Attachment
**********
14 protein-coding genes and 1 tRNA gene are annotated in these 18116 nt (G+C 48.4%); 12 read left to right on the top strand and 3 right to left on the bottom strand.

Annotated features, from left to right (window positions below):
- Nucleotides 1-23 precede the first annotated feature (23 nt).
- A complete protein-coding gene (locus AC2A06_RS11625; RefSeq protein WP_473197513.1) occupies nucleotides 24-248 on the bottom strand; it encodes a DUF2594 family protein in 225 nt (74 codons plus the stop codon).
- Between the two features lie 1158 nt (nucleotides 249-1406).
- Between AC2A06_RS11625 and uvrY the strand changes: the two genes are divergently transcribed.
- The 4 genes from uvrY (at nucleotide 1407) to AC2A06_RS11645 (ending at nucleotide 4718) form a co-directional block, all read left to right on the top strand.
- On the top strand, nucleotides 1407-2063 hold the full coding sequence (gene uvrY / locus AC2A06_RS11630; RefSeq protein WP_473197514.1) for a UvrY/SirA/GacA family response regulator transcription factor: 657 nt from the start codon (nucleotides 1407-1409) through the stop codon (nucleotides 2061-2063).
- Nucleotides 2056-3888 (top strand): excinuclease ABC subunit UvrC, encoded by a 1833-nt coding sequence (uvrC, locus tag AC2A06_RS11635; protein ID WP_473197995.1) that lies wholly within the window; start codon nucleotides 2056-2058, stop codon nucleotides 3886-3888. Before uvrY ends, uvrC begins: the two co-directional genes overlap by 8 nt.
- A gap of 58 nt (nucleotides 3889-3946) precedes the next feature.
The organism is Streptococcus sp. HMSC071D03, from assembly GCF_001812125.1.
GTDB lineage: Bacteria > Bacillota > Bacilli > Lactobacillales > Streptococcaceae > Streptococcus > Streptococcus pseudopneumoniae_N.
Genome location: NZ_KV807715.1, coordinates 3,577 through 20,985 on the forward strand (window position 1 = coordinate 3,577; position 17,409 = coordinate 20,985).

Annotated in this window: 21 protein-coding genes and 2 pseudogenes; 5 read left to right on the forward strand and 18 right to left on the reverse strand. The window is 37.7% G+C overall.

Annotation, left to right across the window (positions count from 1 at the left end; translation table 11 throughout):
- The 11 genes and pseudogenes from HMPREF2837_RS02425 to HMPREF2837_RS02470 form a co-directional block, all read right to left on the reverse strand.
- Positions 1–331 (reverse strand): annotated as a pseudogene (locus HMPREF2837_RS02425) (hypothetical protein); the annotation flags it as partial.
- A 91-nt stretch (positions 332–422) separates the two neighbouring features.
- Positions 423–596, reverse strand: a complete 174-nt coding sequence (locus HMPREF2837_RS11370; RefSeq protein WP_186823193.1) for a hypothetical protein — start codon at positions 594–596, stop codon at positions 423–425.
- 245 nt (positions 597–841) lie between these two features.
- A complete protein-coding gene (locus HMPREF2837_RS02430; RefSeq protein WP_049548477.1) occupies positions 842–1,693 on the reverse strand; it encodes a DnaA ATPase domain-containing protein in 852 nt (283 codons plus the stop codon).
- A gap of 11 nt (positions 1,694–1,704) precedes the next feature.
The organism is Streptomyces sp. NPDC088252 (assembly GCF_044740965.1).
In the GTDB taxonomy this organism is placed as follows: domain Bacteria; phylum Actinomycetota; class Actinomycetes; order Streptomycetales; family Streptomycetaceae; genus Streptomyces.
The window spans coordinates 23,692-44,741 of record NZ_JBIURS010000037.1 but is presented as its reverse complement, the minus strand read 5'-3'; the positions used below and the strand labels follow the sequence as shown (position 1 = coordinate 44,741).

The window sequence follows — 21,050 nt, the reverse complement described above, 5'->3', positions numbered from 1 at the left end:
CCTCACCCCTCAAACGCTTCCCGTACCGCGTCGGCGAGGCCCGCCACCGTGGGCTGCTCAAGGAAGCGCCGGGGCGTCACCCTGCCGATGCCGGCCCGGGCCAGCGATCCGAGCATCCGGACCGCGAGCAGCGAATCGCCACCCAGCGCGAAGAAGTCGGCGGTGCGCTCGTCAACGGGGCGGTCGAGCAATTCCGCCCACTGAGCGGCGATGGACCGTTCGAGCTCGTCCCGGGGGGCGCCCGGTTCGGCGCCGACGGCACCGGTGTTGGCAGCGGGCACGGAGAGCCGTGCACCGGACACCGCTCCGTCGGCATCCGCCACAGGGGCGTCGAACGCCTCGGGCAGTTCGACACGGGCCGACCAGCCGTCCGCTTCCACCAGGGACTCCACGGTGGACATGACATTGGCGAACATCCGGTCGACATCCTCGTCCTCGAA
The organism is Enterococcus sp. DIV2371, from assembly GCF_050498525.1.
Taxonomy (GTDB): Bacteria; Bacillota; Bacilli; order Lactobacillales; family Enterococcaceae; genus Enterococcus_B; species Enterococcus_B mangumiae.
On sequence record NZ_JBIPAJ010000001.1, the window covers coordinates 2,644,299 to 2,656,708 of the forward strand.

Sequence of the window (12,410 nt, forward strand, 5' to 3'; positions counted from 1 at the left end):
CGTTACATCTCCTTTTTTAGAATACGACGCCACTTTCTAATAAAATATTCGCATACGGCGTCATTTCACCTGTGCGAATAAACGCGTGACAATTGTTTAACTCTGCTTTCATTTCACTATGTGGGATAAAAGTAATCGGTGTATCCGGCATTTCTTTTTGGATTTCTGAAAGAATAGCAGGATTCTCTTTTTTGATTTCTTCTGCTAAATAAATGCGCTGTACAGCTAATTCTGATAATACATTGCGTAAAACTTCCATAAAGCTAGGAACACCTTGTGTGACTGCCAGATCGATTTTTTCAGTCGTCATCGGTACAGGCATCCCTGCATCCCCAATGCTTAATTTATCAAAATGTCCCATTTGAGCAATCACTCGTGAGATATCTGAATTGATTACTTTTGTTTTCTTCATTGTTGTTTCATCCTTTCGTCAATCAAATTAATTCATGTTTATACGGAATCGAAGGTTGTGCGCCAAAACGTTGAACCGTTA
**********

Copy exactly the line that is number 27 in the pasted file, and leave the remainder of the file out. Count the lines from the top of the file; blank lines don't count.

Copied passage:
CCTCACCCCTCAAACGCTTCCCGTACCGCGTCGGCGAGGCCCGCCACCGTGGGCTGCTCAAGGAAGCGCCGGGGCGTCACCCTGCCGATGCCGGCCCGGGCCAGCGATCCGAGCATCCGGACCGCGAGCAGCGAATCGCCACCCAGCGCGAAGAAGTCGGCGGTGCGCTCGTCAACGGGGCGGTCGAGCAATTCCGCCCACTGAGCGGCGATGGACCGTTCGAGCTCGTCCCGGGGGGCGCCCGGTTCGGCGCCGACGGCACCGGTGTTGGCAGCGGGCACGGAGAGCCGTGCACCGGACACCGCTCCGTCGGCATCCGCCACAGGGGCGTCGAACGCCTCGGGCAGTTCGACACGGGCCGACCAGCCGTCCGCTTCCACCAGGGACTCCACGGTGGACATGACATTGGCGAACATCCGGTCGACATCCTCGTCCTCGAA